A Baker's cyst (or popliteal cyst) arises on the back of the knee and is associated with an abundance of synovial fluid overstretching the joint capsule. It is thought to affect a significant amount of people who are suffering from another knee condition.
A Baker's cyst is regularly asymptomatic aside from the noticeable lump or bump behind the knee (though sometimes even the bump is small enough to avoid detection). The lump will generally feel like a sphere the size of a golf ball filled with liquid, and is unlikely to be sore or painful to the touch. However, in some cases the cyst may affect movement of the knee joint, such as leg bending and straightening. Such motions might begin to become harder to achieve, with the joint seeming inflexible, or they might simply be accompanied by pain caused by the cyst's interaction with the movement. Aching might be present after exercising, along with a pressure at the back of the knee.
The cyst can become ruptured, either naturally, by accident or due to unsuitable intervention such as excessive squeezing or pricking the cyst with a needle. If this occurs then the fluid previously contained within the cyst might flow along the leg. Possible symptoms are analogous to those of a deep vein thrombosis and include bruises, redness, calf inflammation and pain.
Any knee injuries sustained around the same time period as the Baker's cyst can involve considerable swelling and thus provoke the condition. In sports, knee injuries are often caused by sudden hard impacts, whether this is from a ball, bat or projectile, a tackle or strike from a fellow competitor, or the result of a falling accident. Osteoarthritis and other forms of arthritis are particularly common causes of the cyst for older sportsmen and women, while the same is true for tearing of the meniscus cartilage in young athletes. Baker's cysts are most widespread in young children and middle-aged adults.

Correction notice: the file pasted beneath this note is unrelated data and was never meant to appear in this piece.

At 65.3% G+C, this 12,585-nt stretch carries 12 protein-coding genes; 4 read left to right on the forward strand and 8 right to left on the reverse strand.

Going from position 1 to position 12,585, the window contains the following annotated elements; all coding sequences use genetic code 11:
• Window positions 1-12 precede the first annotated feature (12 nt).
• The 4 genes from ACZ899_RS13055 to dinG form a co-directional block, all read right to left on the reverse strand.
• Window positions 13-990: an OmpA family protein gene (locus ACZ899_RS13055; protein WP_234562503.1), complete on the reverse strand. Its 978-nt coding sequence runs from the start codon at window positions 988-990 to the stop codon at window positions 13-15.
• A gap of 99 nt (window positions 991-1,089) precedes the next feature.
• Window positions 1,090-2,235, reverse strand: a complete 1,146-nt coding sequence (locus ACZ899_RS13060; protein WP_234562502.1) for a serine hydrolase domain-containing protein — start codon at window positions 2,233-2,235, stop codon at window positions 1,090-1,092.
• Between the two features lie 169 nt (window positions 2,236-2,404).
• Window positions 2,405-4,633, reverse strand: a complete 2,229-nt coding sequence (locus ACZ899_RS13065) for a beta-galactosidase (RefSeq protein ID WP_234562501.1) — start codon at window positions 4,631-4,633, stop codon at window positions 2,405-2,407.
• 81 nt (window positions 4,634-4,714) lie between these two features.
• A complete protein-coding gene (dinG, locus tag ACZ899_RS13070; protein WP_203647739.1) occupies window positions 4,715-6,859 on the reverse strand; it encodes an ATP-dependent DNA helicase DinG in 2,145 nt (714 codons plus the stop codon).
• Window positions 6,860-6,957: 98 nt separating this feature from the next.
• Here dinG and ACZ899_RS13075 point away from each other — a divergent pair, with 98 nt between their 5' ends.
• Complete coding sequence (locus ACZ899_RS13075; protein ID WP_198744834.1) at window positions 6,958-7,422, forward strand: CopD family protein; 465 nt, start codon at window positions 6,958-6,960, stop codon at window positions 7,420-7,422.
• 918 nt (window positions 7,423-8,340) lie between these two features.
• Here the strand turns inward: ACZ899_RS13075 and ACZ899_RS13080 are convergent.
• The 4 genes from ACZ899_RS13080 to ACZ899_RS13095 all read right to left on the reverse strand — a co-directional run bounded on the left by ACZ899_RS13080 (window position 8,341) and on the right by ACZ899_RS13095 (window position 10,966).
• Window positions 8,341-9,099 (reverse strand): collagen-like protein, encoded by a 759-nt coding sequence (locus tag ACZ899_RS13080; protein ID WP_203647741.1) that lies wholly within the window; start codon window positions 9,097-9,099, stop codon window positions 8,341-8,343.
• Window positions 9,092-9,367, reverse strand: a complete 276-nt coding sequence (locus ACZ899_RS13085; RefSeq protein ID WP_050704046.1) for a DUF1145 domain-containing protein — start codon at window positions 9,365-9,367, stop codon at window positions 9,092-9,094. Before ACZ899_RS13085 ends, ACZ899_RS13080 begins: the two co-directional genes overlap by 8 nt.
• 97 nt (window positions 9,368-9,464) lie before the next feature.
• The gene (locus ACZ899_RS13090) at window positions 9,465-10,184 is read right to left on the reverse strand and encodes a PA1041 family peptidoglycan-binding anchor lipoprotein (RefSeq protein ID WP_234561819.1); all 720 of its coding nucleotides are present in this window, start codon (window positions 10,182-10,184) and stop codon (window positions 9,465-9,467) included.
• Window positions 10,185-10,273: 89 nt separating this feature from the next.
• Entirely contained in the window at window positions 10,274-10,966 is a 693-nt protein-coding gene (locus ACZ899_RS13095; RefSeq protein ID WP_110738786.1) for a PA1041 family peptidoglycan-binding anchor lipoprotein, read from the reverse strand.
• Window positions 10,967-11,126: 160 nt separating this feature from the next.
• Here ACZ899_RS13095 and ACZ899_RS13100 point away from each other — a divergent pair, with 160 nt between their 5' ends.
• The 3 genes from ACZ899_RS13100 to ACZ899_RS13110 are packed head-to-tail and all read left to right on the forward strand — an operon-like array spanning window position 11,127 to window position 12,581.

Due to the probability of the cyst being caused by an existing injury, it is important to consult a doctor to check for other conditions and receive appropriate treatment. Meanwhile the Baker's cyst is relatively likely to heal itself with little intervention. A doctor might drain its fluid. You should rest from any activity that causes aching or worsens the cyst until it disappears. Some cases will require surgery or other medical treatment due to an associated condition or the severity of the cyst. This may put you out of action for up to 3 months. Cysts can occasionally reappear.
Please note that a lump on the rear of your knee is not guaranteed to be a Baker's cyst, and should always be examined by a doctor to assess whether it is a more serious condition such as a tumour.
- Anterior Cruciate Ligament Tear
- anterior knee pain
- baker cyst
- calf strain
- fibula stress fracture
- hamstring strain
- hamstring tendinopathy
- iliotibial band syndrome
- lateral ligament sprain
- medial ligament sprain
- meniscus tear
- patellar tendinopathy
- patellofemoral instability
- patellofemoral syndrome
- pellegrini stieda syndrome
- popliteus tendinitis
- Posterior Cruciate Ligament Tear
- sesamoid injuries
- sever disease
- sinding larsen and johansson syndrome
- tibialis anterior tendinopathy
- tibia fractures
- tibialis posterior tendinopathy
- Boot Stud Injuries
- Pes Anserinus